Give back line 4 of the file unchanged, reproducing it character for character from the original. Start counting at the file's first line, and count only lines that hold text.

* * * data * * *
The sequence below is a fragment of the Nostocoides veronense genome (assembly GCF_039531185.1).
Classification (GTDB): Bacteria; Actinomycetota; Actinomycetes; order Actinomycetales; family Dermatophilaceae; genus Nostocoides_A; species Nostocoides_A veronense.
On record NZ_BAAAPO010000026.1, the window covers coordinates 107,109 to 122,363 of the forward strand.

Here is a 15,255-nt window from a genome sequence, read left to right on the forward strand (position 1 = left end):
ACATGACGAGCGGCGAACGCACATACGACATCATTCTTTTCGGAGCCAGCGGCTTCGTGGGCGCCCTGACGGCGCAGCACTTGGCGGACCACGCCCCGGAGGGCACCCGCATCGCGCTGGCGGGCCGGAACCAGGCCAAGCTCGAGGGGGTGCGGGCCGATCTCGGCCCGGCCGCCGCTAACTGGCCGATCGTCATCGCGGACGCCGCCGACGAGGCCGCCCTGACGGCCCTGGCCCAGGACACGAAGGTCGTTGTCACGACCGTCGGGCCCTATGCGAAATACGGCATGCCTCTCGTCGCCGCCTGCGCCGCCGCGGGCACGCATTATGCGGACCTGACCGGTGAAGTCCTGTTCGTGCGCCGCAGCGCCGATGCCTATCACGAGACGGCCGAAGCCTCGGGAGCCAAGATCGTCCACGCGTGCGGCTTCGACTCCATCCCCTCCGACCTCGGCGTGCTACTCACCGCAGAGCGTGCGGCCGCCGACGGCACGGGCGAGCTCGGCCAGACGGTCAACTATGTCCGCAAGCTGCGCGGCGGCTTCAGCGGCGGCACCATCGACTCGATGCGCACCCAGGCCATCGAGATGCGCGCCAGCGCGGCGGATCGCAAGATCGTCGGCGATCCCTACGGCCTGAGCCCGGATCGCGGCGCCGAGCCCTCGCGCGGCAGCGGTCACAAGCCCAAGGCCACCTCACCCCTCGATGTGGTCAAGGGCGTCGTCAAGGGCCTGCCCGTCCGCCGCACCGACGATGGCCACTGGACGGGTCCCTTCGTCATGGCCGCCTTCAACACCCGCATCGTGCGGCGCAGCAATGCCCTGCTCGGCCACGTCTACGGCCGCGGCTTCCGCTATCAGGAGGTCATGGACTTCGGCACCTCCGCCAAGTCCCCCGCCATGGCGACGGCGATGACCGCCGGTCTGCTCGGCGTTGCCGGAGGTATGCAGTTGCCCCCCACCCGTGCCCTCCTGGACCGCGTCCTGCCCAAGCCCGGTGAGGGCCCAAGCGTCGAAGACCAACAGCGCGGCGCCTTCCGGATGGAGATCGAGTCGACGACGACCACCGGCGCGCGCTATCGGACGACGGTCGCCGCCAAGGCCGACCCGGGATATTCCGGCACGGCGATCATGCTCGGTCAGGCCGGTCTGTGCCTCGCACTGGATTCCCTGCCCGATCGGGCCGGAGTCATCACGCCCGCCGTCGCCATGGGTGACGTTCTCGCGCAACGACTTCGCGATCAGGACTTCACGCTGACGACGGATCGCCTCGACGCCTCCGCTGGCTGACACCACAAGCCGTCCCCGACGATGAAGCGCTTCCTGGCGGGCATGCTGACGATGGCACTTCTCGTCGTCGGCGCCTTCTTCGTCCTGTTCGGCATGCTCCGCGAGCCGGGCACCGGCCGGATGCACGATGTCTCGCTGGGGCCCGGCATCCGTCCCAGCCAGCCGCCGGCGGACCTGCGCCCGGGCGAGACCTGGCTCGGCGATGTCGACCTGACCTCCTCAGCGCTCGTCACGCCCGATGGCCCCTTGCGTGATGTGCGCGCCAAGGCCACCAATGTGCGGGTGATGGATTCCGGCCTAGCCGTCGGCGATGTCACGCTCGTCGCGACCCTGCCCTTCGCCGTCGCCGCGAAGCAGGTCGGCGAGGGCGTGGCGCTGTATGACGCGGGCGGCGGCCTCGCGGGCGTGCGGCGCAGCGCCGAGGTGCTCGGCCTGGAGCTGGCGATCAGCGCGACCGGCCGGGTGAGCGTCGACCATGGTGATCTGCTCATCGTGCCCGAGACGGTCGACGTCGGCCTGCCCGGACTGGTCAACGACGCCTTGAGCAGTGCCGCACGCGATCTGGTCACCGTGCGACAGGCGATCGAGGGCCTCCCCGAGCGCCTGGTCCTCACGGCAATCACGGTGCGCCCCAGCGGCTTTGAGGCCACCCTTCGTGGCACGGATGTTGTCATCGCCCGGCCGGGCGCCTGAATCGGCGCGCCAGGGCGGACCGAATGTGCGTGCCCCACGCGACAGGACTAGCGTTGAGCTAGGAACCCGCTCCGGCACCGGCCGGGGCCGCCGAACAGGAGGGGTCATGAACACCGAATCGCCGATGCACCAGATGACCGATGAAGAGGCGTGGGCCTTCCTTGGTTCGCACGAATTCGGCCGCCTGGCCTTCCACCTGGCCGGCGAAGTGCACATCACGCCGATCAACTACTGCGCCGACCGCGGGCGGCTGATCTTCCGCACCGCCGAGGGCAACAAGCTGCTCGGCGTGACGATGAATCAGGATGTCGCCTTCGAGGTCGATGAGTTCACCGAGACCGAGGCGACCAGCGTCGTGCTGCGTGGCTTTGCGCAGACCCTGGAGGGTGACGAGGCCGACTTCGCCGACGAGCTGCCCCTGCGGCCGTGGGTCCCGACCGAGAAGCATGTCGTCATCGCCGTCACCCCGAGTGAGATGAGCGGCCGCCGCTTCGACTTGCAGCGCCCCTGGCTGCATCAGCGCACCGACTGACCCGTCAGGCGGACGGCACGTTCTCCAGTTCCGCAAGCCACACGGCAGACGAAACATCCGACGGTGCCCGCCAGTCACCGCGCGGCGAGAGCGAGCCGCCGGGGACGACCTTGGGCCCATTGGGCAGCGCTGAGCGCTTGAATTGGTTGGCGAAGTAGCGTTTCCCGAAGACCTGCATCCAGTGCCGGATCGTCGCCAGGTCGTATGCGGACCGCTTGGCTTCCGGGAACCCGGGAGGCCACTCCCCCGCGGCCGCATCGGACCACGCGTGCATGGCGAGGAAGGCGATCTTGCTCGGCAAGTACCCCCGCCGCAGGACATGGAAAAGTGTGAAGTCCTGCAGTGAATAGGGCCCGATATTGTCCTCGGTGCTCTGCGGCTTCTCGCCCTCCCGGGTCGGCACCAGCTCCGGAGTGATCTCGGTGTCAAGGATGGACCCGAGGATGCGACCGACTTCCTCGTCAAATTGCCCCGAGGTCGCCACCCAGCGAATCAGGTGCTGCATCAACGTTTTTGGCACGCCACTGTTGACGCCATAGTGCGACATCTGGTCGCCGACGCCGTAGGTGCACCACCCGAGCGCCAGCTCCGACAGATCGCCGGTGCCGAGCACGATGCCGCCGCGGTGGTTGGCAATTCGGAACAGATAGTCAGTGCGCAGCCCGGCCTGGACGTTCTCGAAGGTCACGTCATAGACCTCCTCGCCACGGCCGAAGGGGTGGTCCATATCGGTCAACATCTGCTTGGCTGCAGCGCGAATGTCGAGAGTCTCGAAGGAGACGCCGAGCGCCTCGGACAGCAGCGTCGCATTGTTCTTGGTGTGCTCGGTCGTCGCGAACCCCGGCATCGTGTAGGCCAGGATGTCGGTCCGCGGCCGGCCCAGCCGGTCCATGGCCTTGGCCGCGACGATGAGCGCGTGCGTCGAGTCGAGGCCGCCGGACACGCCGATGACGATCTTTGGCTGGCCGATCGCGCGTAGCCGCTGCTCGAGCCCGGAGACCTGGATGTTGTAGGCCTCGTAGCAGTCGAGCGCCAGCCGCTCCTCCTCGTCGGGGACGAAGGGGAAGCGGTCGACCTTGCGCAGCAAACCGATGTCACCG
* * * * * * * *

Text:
Here is a 15,255-nt window from a genome sequence, read left to right on the forward strand (position 1 = left end):